This blog previously appeared in an expanded form on Country Fried Rock.
Kim Beggs may not be recognizable to American roots music fans, but in Canada, her music brings forth luminaries like Ivan Coyote, Dan Mangan, and Jerry Alfred for collaboration– a who’s who of Juno Awards winners.
Listen to the entire interview right here.
Stereotypically, those of us in the States think of Canada as being culturally similar to us, when in fact, their geography and smaller population alone contribute to an on-going folk culture that is distinctly Canadian. The fact that their government supports both the preservation and creation of the arts, allows musicians and writers to make a basic living plying their gifts. Additionally, the Canadian celebration of their First Nations elevates traditional art and music into the mainstream in a way that is not reflected in the United States.
Blue Bones can easily be taken for the catchy melodies and appealing production, and not given its due for the lyrical content. With topics ranging from a family member’s life with Fetal Alcohol Spectrum Disorder and early death, to dangerously fast driving, Beggs’ songwriting goes much deeper than its sing-along qualities may imply. Kim honestly assesses her songwriting development, in that the melodies she writes may not best suit her voice, and she may need to adapt them or simply write for others at some point. Beggs points out how Joni Mitchell’s vocal range has changed with age, and Mitchell’s choice to modify her melodies has allowed her to continue to perform her own songs.
For listeners not familiar with Canadian musical content, here’s a brief and intentionally incomplete description of the connections amongst the songwriters for this radio program’s playlist:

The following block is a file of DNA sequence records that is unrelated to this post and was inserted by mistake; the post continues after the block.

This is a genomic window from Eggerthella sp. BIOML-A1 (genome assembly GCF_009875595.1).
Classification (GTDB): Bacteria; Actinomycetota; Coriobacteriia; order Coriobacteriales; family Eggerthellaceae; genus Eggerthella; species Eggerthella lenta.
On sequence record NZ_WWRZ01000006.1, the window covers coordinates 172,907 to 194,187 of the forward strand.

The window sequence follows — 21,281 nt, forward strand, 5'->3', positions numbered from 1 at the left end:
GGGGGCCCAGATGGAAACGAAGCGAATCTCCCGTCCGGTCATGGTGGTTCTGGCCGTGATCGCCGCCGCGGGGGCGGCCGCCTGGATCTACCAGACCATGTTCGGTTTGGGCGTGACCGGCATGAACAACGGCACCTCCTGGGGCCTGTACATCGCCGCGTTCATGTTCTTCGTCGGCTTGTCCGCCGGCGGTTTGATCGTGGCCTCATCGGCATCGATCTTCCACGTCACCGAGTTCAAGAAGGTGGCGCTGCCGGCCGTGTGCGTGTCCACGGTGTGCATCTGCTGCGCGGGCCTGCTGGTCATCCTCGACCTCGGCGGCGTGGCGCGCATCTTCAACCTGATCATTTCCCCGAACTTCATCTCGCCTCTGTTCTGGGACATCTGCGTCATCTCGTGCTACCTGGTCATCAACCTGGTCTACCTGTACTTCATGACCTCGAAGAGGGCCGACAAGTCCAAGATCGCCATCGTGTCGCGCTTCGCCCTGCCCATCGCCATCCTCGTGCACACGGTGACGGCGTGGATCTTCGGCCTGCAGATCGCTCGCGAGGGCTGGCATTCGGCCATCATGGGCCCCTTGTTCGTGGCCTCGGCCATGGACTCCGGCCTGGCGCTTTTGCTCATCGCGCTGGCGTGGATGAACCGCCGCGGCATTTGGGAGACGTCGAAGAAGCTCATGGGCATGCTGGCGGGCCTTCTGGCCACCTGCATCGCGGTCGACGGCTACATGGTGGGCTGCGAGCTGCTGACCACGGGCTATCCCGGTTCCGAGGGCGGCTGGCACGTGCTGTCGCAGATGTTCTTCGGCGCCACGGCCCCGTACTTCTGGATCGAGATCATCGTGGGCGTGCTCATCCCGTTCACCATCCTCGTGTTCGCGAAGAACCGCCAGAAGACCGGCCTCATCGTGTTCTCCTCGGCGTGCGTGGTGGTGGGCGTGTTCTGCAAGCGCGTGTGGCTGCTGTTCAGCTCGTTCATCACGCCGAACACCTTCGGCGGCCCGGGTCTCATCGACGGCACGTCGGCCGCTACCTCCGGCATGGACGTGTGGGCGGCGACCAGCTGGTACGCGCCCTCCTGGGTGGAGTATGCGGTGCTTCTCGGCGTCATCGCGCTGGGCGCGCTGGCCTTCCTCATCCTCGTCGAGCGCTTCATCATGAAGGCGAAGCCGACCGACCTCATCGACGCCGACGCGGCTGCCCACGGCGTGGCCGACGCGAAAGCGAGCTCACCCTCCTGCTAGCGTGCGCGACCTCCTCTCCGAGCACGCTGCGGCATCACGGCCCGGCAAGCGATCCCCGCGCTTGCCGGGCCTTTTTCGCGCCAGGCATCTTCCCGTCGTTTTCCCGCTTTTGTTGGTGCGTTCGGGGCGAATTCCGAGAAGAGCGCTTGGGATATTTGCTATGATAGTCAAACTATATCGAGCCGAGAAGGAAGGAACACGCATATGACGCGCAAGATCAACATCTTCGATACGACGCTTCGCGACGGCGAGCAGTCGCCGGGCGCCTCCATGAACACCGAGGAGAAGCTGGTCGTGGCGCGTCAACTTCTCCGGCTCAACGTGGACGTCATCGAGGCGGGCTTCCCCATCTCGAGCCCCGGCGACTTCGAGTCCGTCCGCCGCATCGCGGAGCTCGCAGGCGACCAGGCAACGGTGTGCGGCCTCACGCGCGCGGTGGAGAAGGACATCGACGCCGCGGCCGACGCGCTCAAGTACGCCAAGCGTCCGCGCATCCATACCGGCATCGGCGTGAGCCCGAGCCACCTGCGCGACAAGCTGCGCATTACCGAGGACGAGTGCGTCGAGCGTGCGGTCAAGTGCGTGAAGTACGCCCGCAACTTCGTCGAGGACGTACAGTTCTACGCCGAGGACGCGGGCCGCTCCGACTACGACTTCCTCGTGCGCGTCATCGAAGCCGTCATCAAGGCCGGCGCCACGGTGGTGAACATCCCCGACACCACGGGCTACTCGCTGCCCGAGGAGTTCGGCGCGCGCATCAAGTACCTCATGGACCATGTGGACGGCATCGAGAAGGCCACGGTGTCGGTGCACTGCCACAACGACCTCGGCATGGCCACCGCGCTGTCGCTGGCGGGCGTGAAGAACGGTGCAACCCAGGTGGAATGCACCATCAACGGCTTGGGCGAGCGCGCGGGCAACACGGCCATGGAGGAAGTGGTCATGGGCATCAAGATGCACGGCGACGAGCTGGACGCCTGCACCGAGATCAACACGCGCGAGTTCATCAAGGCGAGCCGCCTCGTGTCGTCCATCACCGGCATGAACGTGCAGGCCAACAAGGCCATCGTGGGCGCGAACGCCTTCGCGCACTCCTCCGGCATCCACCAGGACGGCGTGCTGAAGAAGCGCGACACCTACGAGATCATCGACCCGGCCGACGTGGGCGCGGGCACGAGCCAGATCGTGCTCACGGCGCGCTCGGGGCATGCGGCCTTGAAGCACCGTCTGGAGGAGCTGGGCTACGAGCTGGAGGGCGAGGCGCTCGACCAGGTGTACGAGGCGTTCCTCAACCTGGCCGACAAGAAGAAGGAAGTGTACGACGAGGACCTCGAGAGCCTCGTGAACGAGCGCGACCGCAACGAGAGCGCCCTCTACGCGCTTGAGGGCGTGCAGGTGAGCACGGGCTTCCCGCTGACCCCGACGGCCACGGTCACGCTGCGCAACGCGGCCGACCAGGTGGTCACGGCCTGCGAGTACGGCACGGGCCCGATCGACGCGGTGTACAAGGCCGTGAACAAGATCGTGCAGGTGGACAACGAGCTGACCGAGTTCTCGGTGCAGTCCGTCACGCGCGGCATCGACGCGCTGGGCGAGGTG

–Featured album, Blue Bones, by Kim Beggs
–“Big Yellow Taxi” 2007 version, by Joni Mitchell: part of our discussion about how one’s vocal range often deepens with age and the decision to modify one’s songs, improve one’s singing, or simply write for others
–Jerry Alfred and the Medicine Beat: conversation about a meaningful solo canoe paddle on the Yukon River to the abandoned town of Port Selkirk for a musical performance in the First Nations’ restored church; Alfred is the “Keeper of the Songs” for his community and combines traditional rhythms with modern folk music in efforts to preserve their language and traditions
–Dan Mangan: a fellow collaborator in a spoken word and song project with Ivan Coyote
–Penny Lang: Canadian folk treasure, personal friend of Beggs, story about finding the peace to write about emotional topics
—Old Man Luedecke: connection via Black Hen Records, Canadian folk label
–Steve Dawson: Producer of many records, including Blue Bones, songwriter
—Black Hen record label fellow artist
This program is available to radio on Public Radio Exchange/PRX, in 58 minute, 54 minute, and 50 minute/3segment formats.